Web Accessibility and WAVE

Web accessibility – what is it and what does it mean?  Simply put, web accessibility refers to whether or not an individual with a disability can easily make use of web resources.  Can the person – who may be blind or deaf or suffer from a physical impairment – make use of the same information that an able-bodied person may find on the web?

With the ever-expanding internet, accessibility for all individuals has escalated in importance. In recent news, individuals with disabilities have chosen to litigate against organizations, companies and colleges in order to force these institutions to comply with the Americans with Disabilities Act. This can be seen in the New York Times article by Vivian Wang, “College Websites Must Accommodate Disabled Students, Lawsuits Say”.

Seeing this trend, the Ritz Library team at Dutchess Community College chose to be proactive in evaluating our Ritz Research Guides for compliance issues. Our guides use the LibGuides software, a common library standard.  In order to help in the process, WAVE (Web Accessibility Evaluation Tool) was used.  WAVE offers a free extension for either the Firefox or Google Chrome browsers, or it can be used online through their website. WAVE analyzes each web page in relation to screen readers and determines what pertinent information is missing for a person with disabilities. The tool produces a report for the user to review.


Fig-1. Example of WAVE output.

Much to our immediate dismay it was apparent that we had compliancy issues with our libguides.  We had numerous issues with widgets having missing or incorrect labels and with images missing alternative text data.  Alternative text allows a screen reader to describe the picture that is on the web. In a few cases, we had images or words all in capital letters that made differentiations for screen readers difficult.  We used the article “Making Accessible Links: 15 Golden Rules for Developers” by Gian Wild to assist us in determining and correcting the problem when the WAVE message was ambiguous, and also as a basis for future research guides creation.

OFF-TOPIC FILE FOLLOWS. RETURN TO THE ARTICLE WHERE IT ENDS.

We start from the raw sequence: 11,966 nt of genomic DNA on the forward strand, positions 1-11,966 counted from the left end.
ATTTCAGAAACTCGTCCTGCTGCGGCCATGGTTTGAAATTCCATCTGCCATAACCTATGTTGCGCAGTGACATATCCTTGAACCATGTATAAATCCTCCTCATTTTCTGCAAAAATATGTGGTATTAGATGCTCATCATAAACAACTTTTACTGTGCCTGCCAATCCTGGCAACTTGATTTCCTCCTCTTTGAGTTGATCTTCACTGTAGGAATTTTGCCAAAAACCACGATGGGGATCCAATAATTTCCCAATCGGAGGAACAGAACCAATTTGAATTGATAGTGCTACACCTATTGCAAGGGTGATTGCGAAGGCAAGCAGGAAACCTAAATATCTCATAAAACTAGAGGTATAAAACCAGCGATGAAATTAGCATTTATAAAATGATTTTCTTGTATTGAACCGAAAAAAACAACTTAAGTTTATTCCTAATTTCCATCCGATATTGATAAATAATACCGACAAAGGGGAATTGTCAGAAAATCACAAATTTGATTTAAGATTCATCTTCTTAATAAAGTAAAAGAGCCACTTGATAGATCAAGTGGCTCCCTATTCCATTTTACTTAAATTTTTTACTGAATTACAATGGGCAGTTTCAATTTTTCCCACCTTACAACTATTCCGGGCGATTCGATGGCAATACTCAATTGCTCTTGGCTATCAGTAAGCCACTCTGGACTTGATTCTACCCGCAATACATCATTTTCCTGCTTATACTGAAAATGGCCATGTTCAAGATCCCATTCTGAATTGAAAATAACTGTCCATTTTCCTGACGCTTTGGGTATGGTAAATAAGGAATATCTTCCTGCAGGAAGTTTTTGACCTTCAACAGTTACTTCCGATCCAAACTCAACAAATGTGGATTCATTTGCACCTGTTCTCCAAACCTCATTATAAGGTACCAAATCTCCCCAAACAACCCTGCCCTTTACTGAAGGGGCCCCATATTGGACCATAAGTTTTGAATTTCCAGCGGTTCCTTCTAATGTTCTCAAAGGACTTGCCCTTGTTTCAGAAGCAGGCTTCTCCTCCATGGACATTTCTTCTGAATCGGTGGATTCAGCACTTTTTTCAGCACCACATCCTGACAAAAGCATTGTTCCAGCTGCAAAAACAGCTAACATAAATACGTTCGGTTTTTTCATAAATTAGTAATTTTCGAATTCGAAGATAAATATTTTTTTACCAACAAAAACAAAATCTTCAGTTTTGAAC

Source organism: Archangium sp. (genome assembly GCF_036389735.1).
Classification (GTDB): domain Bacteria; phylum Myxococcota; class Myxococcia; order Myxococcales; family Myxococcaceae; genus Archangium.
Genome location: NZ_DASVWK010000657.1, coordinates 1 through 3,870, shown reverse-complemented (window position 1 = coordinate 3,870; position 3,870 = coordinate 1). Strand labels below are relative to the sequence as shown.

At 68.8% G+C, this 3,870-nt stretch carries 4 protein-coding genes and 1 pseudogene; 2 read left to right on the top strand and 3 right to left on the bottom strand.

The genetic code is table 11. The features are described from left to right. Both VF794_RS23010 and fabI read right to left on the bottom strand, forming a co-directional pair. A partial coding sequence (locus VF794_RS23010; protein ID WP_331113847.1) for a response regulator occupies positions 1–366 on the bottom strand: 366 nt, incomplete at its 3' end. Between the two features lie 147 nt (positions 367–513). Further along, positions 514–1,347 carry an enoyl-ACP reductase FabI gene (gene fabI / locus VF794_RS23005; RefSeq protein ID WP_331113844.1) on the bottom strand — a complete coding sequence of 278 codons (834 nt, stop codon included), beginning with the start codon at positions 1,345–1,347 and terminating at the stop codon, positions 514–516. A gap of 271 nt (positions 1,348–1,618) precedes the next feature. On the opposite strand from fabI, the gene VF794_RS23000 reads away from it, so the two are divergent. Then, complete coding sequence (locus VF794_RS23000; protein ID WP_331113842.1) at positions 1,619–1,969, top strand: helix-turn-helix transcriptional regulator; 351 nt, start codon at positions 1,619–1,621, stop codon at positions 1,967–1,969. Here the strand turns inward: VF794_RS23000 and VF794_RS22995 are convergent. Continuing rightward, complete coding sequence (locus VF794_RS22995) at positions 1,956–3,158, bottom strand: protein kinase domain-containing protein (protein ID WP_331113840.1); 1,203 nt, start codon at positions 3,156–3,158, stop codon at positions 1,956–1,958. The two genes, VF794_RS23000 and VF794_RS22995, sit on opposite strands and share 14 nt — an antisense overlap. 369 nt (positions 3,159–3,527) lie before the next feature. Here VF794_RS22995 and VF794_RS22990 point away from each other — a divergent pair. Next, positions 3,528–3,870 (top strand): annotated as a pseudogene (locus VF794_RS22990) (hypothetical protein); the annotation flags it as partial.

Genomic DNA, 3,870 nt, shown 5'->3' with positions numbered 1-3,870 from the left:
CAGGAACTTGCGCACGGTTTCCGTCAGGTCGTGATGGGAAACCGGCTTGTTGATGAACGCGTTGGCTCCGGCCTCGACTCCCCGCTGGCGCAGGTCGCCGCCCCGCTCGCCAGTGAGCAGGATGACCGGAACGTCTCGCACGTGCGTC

<div id=”guidedFieldSelectors”>

<input type=”radio” name=”searchFieldSelector” id=”guidedField_0″ value=”” checked=”checked” />

<label  for=”guidedField_0″> Keyword</label>

<input type=”radio” name=”searchFieldSelector” id=”guidedField_1″ value=”TI” />

<label for=”guidedField_1″> Title</label>

<input type=”radio” name=”searchFieldSelector” id=”guidedField_2″ value=”AU” />

<label for=”guidedField_2″> Author</label>


Fig-2. Sample creation of div id and label code.

For our non-compliant widgets, we reached out to the various vendors for solutions to update their widgets with correct labels.  Our image libraries in LibGuides were updated so that all images contained alternate text.

Within one to two weeks we were able to bring all of our guides into compliance, and pass an auditing review by the college.

In our desire to create best practices, we have created the following standards:

  • All imported images must have alternate text specified
  • All Ritz Research guides must be WAVE compliant before being placed in a public status

There are other considerations that can be looked at in the future for improving web accessibility for the disabled, including analyzing screen color contrasts and if labels are being used effectively.  As technology expands so does the need to stay abreast of developments so that all individuals can maximize the plethora of information found on the web.


Works Cited


Wang, Vivian. “College Websites must Accommodate Disabled Students, Lawsuits Say.” New York Times, Oct 11, 2017, https://www.nytimes.com/2017/10/11/nyregion/college-websites-disabled.html.


Wild, Gian. “Making Accessible Links: 15 Golden Rules for Developers.”  Sitepoint, February 20, 2014, https://www.sitepoint.com/15-rules-making-accessible-links/.